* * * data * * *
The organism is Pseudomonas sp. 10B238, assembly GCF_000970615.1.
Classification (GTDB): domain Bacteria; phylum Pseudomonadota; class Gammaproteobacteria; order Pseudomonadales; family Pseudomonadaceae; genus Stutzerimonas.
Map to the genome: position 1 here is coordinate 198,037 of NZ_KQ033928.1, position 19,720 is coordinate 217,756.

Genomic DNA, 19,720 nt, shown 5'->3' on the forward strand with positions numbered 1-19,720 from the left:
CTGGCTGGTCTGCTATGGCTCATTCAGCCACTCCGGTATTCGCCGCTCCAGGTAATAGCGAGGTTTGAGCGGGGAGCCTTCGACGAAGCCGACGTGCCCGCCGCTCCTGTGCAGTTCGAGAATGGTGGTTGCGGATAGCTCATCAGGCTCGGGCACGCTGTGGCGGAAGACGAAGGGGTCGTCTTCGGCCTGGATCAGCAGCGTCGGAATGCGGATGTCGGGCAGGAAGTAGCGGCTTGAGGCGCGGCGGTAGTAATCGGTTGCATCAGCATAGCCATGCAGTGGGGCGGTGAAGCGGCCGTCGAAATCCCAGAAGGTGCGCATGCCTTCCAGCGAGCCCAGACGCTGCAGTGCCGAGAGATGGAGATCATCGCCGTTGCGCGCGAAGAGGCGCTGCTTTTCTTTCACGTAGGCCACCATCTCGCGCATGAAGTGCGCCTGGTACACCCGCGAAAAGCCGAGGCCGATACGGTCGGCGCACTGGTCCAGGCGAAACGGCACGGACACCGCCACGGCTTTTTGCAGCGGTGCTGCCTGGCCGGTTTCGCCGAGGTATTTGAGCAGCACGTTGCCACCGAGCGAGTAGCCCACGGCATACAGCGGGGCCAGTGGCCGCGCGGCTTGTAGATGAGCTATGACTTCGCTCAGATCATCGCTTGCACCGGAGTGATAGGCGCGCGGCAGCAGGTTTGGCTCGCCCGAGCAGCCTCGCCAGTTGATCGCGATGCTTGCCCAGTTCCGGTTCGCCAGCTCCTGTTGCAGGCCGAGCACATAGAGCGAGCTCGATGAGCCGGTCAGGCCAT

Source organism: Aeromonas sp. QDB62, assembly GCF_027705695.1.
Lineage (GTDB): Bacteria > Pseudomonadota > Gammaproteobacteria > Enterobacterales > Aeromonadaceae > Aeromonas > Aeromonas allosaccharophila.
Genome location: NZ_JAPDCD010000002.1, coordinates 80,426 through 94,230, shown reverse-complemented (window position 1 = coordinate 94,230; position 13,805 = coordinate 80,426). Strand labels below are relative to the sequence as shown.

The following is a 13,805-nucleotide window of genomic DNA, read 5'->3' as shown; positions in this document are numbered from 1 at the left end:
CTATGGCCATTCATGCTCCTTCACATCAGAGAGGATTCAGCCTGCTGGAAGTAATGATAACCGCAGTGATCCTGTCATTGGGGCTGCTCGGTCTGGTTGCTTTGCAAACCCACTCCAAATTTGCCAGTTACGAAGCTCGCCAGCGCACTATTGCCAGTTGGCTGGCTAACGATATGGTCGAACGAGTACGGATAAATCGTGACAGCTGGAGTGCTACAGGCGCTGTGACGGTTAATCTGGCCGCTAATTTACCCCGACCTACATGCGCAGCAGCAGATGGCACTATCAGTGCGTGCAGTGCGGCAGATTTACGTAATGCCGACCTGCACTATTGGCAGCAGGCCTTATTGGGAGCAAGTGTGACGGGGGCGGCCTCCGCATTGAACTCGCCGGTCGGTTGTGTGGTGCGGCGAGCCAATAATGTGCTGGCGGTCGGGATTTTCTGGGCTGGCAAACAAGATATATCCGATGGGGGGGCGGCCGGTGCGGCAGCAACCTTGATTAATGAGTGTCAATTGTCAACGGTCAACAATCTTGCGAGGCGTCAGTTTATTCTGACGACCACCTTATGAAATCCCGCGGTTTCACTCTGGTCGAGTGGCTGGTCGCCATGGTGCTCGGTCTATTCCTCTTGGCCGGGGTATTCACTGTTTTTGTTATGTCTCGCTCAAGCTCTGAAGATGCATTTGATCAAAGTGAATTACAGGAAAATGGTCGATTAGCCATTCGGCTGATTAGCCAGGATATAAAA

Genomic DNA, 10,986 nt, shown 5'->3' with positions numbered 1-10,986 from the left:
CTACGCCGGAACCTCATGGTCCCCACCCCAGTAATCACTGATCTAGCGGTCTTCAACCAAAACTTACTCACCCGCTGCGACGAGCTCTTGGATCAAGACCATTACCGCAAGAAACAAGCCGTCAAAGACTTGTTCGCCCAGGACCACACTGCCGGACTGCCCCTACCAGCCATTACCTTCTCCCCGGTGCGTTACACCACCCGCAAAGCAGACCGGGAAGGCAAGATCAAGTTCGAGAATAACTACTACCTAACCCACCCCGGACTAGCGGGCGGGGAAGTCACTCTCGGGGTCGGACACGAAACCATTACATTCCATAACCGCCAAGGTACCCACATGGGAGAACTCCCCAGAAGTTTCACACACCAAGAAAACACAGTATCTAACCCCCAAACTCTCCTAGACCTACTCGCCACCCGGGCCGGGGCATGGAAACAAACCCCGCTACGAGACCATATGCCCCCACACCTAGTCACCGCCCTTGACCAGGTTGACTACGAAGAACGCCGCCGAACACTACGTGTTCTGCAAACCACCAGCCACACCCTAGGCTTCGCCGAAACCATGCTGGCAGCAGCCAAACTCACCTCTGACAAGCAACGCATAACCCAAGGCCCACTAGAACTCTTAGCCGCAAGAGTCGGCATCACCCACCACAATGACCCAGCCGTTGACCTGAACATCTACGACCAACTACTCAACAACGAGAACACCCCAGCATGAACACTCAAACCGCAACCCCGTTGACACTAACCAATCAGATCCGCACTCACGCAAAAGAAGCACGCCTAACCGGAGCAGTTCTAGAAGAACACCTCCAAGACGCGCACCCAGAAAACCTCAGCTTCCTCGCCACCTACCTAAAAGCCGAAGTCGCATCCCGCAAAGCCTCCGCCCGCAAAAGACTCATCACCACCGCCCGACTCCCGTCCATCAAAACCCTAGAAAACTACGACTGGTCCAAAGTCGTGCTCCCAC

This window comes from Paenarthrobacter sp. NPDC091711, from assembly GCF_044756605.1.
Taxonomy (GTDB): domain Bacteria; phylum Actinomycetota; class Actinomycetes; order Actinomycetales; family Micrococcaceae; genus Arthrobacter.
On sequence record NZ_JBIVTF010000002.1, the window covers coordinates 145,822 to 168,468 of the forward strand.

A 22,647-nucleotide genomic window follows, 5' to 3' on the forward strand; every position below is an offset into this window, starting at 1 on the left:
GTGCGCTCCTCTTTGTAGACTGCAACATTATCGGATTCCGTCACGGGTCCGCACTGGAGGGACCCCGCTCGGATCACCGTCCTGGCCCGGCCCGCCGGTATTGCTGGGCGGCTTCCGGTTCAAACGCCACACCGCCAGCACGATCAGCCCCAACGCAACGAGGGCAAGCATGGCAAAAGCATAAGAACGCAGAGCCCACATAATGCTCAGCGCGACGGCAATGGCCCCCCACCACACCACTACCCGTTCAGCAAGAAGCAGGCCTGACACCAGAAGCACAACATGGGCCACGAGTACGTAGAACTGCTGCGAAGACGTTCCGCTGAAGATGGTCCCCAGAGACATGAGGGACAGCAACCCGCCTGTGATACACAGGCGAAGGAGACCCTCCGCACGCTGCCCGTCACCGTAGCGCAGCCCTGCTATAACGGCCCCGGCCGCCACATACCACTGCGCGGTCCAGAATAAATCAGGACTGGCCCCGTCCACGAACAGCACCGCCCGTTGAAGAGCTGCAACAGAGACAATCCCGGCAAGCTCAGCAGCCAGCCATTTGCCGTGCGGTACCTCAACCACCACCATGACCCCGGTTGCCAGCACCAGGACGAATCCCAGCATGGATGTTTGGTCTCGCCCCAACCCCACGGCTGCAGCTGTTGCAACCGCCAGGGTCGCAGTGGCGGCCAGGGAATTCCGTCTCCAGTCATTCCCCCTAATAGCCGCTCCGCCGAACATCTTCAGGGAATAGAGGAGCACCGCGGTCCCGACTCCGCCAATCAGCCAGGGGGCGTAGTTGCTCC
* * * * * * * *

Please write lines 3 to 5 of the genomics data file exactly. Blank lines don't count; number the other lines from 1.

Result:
Map to the genome: position 1 here is coordinate 198,037 of NZ_KQ033928.1, position 19,720 is coordinate 217,756.

Genomic DNA, 19,720 nt, shown 5'->3' on the forward strand with positions numbered 1-19,720 from the left:
CTGGCTGGTCTGCTATGGCTCATTCAGCCACTCCGGTATTCGCCGCTCCAGGTAATAGCGAGGTTTGAGCGGGGAGCCTTCGACGAAGCCGACGTGCCCGCCGCTCCTGTGCAGTTCGAGAATGGTGGTTGCGGATAGCTCATCAGGCTCGGGCACGCTGTGGCGGAAGACGAAGGGGTCGTCTTCGGCCTGGATCAGCAGCGTCGGAATGCGGATGTCGGGCAGGAAGTAGCGGCTTGAGGCGCGGCGGTAGTAATCGGTTGCATCAGCATAGCCATGCAGTGGGGCGGTGAAGCGGCCGTCGAAATCCCAGAAGGTGCGCATGCCTTCCAGCGAGCCCAGACGCTGCAGTGCCGAGAGATGGAGATCATCGCCGTTGCGCGCGAAGAGGCGCTGCTTTTCTTTCACGTAGGCCACCATCTCGCGCATGAAGTGCGCCTGGTACACCCGCGAAAAGCCGAGGCCGATACGGTCGGCGCACTGGTCCAGGCGAAACGGCACGGACACCGCCACGGCTTTTTGCAGCGGTGCTGCCTGGCCGGTTTCGCCGAGGTATTTGAGCAGCACGTTGCCACCGAGCGAGTAGCCCACGGCATACAGCGGGGCCAGTGGCCGCGCGGCTTGTAGATGAGCTATGACTTCGCTCAGATCATCGCTTGCACCGGAGTGATAGGCGCGCGGCAGCAGGTTTGGCTCGCCCGAGCAGCCTCGCCAGTTGATCGCGATGCTTGCCCAGTTCCGGTTCGCCAGCTCCTGTTGCAGGCCGAGCACATAGAGCGAGCTCGATGAGCCGGTCAGGCCAT